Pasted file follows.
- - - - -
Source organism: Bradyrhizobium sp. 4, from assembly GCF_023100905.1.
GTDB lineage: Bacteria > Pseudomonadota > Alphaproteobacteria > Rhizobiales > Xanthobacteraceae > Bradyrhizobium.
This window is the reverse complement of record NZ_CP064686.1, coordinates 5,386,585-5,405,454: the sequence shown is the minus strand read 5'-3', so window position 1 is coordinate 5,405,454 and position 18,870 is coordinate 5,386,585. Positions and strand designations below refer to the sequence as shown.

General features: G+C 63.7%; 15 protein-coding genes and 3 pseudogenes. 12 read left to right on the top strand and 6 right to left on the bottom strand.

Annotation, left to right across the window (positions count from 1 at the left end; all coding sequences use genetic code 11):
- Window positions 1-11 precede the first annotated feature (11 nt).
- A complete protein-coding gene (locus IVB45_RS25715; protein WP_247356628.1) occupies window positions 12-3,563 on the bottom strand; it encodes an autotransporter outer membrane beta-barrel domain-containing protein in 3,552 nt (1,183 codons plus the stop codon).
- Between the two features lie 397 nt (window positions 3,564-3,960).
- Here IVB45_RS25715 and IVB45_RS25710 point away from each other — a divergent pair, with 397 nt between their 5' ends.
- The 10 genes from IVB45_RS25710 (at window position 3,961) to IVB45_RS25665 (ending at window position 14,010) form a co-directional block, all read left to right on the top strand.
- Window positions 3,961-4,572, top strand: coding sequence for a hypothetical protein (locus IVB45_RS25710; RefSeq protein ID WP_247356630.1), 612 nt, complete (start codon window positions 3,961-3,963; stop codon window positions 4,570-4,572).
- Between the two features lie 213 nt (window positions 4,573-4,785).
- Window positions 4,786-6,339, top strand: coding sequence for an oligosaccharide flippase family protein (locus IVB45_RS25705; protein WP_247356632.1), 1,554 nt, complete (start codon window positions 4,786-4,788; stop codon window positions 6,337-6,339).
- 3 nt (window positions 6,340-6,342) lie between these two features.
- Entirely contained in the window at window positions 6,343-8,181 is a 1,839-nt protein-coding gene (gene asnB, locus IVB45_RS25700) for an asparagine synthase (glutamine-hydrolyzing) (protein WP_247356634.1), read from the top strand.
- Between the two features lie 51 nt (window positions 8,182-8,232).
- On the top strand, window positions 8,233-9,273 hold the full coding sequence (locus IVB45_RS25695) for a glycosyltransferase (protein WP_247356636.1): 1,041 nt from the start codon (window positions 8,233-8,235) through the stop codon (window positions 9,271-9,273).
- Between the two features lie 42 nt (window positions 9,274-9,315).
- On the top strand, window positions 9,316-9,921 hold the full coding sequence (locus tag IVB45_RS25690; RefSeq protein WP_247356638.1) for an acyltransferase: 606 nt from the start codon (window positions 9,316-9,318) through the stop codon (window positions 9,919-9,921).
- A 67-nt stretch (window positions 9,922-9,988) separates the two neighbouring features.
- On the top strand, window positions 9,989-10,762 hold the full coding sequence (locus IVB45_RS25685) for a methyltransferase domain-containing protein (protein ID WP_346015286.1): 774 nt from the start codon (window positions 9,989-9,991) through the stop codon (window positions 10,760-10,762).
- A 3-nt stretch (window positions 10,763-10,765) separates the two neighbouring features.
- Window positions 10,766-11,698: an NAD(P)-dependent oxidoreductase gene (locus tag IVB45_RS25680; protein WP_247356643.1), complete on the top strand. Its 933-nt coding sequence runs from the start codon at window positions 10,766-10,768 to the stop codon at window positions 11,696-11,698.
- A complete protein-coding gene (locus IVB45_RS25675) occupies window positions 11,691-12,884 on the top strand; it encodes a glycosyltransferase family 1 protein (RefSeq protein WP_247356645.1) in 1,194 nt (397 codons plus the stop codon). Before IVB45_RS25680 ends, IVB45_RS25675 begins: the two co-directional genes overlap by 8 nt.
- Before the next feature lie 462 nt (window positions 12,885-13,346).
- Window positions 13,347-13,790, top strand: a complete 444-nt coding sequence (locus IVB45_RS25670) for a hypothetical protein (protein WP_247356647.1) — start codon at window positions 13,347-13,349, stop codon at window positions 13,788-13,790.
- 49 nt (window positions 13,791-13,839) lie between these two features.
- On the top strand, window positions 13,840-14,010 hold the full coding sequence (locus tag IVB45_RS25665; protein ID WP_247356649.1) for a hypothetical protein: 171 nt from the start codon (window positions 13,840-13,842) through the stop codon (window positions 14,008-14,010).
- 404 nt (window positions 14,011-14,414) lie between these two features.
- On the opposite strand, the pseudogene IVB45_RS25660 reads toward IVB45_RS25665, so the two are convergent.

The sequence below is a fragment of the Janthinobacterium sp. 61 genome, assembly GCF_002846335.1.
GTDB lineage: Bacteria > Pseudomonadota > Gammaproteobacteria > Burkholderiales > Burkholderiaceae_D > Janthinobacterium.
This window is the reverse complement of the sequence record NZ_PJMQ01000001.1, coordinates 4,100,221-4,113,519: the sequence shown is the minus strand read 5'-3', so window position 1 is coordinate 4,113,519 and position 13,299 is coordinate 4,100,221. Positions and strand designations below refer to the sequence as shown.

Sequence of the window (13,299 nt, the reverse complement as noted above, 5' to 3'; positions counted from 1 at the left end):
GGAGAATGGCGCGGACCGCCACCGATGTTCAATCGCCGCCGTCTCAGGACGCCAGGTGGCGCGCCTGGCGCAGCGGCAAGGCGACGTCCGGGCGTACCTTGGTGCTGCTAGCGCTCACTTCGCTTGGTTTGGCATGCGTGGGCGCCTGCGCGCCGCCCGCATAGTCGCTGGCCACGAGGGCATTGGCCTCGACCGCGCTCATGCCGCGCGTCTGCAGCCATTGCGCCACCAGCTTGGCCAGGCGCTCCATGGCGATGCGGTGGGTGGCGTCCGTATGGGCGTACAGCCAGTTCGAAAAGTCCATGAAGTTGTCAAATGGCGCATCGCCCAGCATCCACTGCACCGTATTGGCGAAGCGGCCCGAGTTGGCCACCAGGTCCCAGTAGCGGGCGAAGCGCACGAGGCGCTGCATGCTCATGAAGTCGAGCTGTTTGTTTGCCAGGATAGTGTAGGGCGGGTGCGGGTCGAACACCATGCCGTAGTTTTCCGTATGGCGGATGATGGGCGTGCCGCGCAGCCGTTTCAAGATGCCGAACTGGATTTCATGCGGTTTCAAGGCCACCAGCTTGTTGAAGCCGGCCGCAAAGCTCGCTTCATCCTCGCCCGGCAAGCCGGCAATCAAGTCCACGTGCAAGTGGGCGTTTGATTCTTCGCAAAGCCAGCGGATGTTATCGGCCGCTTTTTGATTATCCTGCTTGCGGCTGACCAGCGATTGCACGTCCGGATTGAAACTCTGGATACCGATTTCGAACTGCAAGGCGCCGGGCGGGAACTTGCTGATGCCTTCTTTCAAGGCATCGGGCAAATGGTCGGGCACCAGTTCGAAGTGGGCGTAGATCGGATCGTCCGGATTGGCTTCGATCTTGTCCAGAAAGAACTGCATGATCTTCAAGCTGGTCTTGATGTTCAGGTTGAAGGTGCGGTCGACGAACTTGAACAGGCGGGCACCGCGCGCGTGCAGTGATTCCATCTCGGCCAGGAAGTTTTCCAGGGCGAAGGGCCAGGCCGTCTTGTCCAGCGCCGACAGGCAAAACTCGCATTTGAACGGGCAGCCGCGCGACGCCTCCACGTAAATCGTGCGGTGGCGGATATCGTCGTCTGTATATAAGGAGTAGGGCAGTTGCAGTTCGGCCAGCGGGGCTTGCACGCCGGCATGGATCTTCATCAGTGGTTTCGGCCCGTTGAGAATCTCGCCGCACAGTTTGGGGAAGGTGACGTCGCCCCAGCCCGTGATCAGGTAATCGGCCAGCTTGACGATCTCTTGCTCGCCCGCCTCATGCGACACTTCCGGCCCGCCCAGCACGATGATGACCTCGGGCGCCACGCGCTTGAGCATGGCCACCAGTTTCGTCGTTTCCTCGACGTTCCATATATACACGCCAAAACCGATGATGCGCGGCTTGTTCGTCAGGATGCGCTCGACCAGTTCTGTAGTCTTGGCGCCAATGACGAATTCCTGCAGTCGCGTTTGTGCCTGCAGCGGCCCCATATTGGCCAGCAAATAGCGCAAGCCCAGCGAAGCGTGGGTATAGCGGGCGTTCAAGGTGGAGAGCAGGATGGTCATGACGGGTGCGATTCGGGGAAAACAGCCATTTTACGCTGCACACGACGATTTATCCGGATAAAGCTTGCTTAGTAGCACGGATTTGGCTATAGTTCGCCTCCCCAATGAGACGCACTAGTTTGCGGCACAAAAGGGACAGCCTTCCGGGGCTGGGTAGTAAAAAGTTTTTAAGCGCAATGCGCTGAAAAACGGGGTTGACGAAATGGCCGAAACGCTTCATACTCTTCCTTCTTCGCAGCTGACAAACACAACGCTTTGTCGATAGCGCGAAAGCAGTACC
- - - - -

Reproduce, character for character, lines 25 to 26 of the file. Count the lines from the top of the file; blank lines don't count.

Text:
- Before the next feature lie 462 nt (window positions 12,885-13,346).
- Window positions 13,347-13,790, top strand: a complete 444-nt coding sequence (locus IVB45_RS25670) for a hypothetical protein (protein WP_247356647.1) — start codon at window positions 13,347-13,349, stop codon at window positions 13,788-13,790.